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Re: Avant-garde & Narrative (was Andy)

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  • Rick S
    I don t know if Koyaanisqatsi qualifies as avant-garde , but it is a feature length non-narrative movie that didn t bore me. And that is the thing -- if a
    Message 1 of 11 , Jun 22, 2012
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      I don't know if "Koyaanisqatsi" qualifies as "avant-garde", but it is a feature length "non-narrative" movie that didn't bore me. And that is the thing -- if a filmmaker can make a genuinely "avant-garde" movie lacking a "story" that can hold my attention for 80 minutes or more, I will celebrate.


      --- In a_film_by@yahoogroups.com, "tharpa2002" <tharpa2002@...> wrote:
      >
      > --- In a_film_by@yahoogroups.com, Dan Sallitt <sallitt@> wrote:
      >
      > "There's always been a funny power dynamic between the avant-garde and
      > the narrative people...I still can�t get rid of the feeling that narrative changes the game in amazing and sophisticated ways."
      >
      > Many years ago Fred Camper worked out a theory that tried to unify avant-garde and narrative by finding a common underlying factor that he described as light reflected from a screen. The light can be modified in different ways, starting with relatively simple modifications such as "flicker" films or movies like MOTHLIGHT and TEXT OF LIGHT moving to heavier modifications such as representative images, representative images with sound, with stories, etc.
      >
      > On genre of avant-garde movie that somewhat bridges narrative and non-narrative is the "trance" film like MESHES OF THE AFTERNOON or FRAGMENT OF SEEKING. Then there are the avant-garde narratives of Straub-Huillet.
      >
      > Richard M
      >
    • Dan Sallitt
      ... The line is so porous - even the most one-sided viewer has to cross it sometimes. A lot of the difference between narrative and non-narrative traditions
      Message 2 of 11 , Jun 22, 2012
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        > On genre of avant-garde movie that somewhat bridges narrative and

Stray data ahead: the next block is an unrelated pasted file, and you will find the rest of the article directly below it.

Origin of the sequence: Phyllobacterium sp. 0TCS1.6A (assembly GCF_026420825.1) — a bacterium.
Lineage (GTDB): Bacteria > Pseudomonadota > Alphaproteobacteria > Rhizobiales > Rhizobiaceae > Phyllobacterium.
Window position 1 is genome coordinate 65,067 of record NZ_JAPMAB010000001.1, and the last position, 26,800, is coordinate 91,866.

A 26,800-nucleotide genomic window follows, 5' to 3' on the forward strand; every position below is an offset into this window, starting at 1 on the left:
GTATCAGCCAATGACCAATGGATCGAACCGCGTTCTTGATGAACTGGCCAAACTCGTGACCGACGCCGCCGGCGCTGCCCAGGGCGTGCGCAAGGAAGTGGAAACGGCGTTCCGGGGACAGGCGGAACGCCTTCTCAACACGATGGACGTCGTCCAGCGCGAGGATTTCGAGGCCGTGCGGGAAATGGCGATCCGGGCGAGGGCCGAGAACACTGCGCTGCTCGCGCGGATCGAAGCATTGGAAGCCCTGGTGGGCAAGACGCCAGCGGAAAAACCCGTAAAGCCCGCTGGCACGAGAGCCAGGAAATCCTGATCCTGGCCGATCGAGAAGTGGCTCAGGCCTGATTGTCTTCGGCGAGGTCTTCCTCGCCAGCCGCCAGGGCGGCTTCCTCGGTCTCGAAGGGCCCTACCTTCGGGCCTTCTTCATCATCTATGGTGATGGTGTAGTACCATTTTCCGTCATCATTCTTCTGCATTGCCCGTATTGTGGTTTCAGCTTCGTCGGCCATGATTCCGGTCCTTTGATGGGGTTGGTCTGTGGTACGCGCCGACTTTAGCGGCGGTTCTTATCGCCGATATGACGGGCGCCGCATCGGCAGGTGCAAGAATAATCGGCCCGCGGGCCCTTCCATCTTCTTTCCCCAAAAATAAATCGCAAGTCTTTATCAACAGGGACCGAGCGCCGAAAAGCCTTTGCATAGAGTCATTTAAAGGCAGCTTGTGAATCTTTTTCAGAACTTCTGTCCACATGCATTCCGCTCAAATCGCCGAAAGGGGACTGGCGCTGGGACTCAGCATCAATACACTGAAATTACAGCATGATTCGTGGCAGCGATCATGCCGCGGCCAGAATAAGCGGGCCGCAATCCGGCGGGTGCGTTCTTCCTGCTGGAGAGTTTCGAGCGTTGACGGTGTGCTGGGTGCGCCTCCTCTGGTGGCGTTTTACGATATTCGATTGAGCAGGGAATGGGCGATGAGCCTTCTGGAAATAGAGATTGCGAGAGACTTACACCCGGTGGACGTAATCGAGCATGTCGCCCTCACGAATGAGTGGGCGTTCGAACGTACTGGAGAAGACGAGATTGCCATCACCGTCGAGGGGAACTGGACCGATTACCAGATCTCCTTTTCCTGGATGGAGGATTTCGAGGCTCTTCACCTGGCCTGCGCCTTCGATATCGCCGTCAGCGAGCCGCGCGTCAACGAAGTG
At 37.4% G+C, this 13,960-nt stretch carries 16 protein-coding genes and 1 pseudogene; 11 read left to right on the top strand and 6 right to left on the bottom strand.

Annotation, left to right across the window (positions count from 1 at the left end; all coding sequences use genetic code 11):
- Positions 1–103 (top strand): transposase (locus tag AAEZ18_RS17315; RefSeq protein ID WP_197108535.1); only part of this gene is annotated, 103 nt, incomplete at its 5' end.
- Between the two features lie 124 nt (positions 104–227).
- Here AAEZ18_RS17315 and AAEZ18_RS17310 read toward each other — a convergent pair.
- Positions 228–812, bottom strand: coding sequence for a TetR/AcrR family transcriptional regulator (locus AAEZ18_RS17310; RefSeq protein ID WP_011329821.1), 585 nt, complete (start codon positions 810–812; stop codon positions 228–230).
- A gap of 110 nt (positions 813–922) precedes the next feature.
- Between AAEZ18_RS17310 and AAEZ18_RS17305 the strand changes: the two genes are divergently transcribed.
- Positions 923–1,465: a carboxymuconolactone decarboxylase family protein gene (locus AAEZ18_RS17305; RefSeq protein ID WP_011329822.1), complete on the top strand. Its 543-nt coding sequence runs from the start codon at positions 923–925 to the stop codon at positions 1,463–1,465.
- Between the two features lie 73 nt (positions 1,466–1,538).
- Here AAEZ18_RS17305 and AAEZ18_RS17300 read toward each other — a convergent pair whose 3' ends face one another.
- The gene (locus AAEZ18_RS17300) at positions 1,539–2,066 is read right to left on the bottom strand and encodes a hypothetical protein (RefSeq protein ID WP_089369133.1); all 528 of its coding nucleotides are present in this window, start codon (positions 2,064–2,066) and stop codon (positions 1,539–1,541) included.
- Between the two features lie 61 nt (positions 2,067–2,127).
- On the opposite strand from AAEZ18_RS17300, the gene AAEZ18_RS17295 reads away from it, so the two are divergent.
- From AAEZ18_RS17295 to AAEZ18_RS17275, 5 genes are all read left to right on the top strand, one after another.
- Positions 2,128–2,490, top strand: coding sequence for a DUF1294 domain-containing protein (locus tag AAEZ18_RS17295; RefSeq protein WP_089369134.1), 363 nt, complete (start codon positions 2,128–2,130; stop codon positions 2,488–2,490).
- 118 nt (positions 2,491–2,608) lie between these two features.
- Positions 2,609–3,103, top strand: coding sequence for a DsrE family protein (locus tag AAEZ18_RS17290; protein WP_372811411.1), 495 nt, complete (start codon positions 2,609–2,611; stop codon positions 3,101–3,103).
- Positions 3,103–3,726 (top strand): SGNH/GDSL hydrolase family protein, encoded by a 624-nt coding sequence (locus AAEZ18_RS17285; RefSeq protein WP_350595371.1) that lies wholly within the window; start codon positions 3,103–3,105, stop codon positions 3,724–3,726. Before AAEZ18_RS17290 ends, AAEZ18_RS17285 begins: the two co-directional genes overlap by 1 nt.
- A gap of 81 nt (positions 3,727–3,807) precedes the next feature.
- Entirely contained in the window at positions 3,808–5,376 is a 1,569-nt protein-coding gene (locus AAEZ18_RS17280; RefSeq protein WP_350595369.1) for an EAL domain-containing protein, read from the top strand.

> non-narrative is the "trance" film like MESHES OF THE AFTERNOON or FRAGMENT
        > OF SEEKING. Then there are the avant-garde narratives of Straub-Huillet.

        The line is so porous - even the most one-sided viewer has to cross it
        sometimes.

        A lot of the difference between narrative and non-narrative traditions
        has less to do with the presence or absence of narrative than it does
        with the influence of totally different film cultures. For instance,
        when Brakhage scratches the emulsion, he's sort of allying himself
        with a fine-art tradition in which the celluloid is the medium. But
        one of the subtle points of the Bazinian revolution, which early
        auteurism grew out of, is that the true medium of film isn't the
        emulsion on celluloid, but is rather the ontological realism of the
        photograph. Like any other gap, this one can be shortened or bridged.
        But it's a real difference.

        In a very general way, the avant-garde grew out of various "pure
        cinema" traditions of the 20s and 30s, and consequently many
        avant-garde filmmakers still give editing the primacy that comes from
        it being a film-specific function. Whereas one of Bazin's
        transformations was a strong advocacy of impure cinema and of the
        value of relationships between cinema and the older art forms.
        Editing was therefore downgraded to some extent in post-Bazinian
        culture. Again, not an either-or thing, but a case of different
        parentage.

        My impression is that today's auteurist-influenced young cinephiles
        have mostly embraced avant-garde filmmaking, and that the generation
        of auteurists who gave the avant-garde a hard time is passing slowly
        from this earth. - Dan
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